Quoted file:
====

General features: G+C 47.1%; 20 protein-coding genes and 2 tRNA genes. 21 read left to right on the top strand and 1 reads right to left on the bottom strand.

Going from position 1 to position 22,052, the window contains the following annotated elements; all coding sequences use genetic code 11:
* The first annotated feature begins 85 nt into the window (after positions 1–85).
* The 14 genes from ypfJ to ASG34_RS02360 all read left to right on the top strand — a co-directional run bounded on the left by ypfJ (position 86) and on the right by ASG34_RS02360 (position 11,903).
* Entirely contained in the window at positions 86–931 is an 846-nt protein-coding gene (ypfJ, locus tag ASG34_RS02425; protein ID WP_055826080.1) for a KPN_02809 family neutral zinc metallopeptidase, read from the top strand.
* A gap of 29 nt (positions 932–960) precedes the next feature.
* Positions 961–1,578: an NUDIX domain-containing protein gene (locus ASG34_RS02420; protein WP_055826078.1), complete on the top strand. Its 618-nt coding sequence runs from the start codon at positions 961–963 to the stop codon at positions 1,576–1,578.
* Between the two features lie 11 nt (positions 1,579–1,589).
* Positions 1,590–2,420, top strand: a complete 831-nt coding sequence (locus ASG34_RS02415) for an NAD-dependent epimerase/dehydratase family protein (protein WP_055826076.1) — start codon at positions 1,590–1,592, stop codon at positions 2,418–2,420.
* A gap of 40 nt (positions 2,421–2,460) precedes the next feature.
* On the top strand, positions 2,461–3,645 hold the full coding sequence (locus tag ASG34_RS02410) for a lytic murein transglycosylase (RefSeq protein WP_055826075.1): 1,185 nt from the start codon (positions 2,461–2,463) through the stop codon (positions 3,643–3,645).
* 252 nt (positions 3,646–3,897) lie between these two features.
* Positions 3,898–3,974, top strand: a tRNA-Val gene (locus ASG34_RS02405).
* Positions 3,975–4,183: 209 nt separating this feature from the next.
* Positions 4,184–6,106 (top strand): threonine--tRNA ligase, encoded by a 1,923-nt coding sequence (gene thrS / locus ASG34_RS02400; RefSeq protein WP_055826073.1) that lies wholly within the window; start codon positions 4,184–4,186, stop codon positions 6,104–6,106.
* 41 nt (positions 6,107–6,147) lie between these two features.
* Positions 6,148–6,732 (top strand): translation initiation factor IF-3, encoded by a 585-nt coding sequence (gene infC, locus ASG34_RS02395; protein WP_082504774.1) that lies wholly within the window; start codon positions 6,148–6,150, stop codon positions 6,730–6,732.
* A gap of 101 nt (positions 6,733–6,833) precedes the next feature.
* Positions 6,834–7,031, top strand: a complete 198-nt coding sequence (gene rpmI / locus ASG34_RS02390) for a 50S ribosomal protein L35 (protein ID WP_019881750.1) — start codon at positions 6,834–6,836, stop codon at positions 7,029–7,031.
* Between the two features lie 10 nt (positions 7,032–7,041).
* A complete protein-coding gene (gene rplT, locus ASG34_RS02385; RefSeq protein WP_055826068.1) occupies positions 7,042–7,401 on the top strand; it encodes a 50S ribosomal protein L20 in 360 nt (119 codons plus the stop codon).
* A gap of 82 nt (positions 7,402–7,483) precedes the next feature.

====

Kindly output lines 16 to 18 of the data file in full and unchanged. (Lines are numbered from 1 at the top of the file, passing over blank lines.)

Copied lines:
* 41 nt (positions 6,107–6,147) lie between these two features.
* Positions 6,148–6,732 (top strand): translation initiation factor IF-3, encoded by a 585-nt coding sequence (gene infC, locus ASG34_RS02395; protein WP_082504774.1) that lies wholly within the window; start codon positions 6,148–6,150, stop codon positions 6,730–6,732.
* A gap of 101 nt (positions 6,733–6,833) precedes the next feature.